The music scene in Blackamerica has so changed over the years, as more and more labels and artists have set up in brief and transitory business, that it is often difficult to know just what are the great, the good and the not-so-good sides. Geared-in, as most everything is, to money, it is easy for critics to forget that their first duty should only be to their readers, and not ensuring their name stays on a record company's mailing list or not alienating potential advertisers, and the hardest part of record criticism is realising that it's no good just saying a side is GREAT; but trying to explain in some detail WHY it's great. So, ever willing to try and put my money where my mouth is, I thought it about time I revived "Significant Sides", the occasional feature I used to carry in my column in which I spotlighted records which I thought had lasting quality and were worth seeking out, and on which, every fortnight, I staked what "reputation" people were kind enough to bestow upon me. With the CD revolution, the field of re-issues and classic sides, sometimes being issued for the first time ever over here, (albeit with often dubious legality), I thought I'd trawl through the catalogues and see what's on offer that I consider indispensable. It is also safe to assume that if I've spotlighted a track here, then in my view, that track alone is worth the cost of the entire CD it is featured on.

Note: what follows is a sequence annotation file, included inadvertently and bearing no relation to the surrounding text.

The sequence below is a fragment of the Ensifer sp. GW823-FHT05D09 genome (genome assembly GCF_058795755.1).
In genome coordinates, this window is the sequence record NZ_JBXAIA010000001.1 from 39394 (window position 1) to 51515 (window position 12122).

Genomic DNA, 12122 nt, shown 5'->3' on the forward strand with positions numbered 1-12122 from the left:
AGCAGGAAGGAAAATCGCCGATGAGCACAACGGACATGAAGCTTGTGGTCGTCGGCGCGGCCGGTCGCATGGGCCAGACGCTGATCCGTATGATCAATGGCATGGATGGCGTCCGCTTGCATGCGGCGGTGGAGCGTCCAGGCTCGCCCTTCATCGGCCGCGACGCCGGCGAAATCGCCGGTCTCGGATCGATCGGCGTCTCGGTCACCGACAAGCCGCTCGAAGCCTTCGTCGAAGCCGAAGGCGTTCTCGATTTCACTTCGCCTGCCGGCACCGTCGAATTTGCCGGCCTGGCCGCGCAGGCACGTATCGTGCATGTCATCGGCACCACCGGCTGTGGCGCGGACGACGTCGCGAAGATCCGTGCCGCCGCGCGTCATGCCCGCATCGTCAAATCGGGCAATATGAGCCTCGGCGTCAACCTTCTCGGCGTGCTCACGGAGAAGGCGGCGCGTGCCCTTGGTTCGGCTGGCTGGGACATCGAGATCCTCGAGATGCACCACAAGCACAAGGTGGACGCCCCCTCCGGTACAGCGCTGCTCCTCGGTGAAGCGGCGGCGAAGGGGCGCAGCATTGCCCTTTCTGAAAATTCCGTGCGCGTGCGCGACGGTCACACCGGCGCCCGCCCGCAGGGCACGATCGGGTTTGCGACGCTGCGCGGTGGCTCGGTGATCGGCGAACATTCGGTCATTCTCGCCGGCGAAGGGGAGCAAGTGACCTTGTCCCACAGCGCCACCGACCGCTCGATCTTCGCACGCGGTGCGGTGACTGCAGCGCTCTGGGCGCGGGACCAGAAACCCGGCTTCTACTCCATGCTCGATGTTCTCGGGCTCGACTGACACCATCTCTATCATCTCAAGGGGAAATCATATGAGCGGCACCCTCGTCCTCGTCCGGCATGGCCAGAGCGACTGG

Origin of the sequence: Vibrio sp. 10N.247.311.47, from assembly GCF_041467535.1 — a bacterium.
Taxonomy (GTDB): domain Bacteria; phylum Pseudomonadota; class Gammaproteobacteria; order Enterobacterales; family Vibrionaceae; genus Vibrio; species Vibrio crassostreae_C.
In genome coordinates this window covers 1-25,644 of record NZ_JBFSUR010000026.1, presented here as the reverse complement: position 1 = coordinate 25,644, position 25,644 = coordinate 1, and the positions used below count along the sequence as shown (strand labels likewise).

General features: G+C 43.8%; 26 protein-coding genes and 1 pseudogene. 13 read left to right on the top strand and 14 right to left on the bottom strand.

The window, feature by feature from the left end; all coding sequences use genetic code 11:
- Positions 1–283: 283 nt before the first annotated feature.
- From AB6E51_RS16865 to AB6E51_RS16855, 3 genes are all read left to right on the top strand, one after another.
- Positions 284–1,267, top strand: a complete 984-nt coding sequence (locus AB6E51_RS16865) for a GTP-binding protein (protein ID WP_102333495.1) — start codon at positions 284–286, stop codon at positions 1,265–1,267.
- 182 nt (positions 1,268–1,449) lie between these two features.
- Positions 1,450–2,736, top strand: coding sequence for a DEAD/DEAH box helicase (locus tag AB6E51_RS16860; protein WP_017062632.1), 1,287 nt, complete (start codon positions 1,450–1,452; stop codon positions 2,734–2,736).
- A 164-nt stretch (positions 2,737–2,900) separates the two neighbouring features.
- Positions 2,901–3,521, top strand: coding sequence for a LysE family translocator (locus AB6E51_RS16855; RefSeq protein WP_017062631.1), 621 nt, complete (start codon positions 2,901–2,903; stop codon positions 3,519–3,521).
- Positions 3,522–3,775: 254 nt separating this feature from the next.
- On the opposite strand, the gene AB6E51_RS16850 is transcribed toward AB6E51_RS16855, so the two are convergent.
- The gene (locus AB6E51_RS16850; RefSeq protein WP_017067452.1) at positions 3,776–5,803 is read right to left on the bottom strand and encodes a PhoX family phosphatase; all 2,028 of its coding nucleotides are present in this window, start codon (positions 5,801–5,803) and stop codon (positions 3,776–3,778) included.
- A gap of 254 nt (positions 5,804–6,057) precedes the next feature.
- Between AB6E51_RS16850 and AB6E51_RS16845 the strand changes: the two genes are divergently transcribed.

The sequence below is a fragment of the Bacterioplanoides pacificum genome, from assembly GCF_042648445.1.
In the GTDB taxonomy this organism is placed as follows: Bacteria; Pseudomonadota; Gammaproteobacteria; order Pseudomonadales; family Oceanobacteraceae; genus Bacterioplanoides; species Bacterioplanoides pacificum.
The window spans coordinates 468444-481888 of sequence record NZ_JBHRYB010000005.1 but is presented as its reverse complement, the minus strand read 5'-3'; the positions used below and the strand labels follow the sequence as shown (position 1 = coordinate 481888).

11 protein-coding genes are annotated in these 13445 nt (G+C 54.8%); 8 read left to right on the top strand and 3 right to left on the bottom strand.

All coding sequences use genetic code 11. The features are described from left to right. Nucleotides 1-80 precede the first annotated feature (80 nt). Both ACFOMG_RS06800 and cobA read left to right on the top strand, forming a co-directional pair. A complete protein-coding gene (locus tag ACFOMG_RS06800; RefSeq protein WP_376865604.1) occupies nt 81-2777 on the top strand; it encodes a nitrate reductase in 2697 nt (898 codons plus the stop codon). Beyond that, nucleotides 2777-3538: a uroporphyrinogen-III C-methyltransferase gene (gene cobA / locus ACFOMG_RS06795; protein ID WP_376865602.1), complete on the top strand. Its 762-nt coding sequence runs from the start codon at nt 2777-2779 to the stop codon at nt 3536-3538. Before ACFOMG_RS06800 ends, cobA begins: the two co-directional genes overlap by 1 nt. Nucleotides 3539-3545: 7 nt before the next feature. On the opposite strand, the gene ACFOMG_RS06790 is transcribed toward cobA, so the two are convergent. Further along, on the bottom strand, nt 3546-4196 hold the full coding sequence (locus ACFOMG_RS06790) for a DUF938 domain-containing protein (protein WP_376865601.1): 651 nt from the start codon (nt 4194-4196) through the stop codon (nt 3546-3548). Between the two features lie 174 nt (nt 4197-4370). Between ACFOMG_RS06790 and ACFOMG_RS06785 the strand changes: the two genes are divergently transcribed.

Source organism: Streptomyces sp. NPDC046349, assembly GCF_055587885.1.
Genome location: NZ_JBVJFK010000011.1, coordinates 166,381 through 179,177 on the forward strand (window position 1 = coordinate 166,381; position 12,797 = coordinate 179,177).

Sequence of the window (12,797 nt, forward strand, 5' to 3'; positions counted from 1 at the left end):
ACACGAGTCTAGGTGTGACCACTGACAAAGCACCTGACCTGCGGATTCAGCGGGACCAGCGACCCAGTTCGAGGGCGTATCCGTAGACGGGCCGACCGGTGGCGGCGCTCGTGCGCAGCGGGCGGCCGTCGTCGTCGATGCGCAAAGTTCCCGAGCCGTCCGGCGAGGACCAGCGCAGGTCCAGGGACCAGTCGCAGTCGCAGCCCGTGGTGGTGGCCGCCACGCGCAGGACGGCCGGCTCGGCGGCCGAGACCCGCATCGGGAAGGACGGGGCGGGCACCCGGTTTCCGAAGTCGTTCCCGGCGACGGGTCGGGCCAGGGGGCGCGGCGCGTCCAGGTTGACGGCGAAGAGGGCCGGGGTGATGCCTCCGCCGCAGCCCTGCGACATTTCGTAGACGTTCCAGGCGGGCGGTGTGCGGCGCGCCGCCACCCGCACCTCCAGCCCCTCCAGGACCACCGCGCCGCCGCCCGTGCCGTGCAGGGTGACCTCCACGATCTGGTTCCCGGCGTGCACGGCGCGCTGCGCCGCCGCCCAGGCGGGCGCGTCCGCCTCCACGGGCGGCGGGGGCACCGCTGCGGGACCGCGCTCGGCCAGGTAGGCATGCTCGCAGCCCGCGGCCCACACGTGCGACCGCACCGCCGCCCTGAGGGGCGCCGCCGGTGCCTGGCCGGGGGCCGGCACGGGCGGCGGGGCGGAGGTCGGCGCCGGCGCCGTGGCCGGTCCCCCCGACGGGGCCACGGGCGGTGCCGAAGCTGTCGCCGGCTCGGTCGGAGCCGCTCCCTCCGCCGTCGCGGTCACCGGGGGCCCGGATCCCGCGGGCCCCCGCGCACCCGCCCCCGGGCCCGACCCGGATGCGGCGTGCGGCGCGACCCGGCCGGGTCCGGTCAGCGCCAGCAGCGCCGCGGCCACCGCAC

THE VASHONETTES "A MIGHTY GOOD LOVER" (Written by L. Webber and Leonard Caston) CHECKER 1195 available on CHARLY CD "Sweeter Than The Day Before" CDARC 515.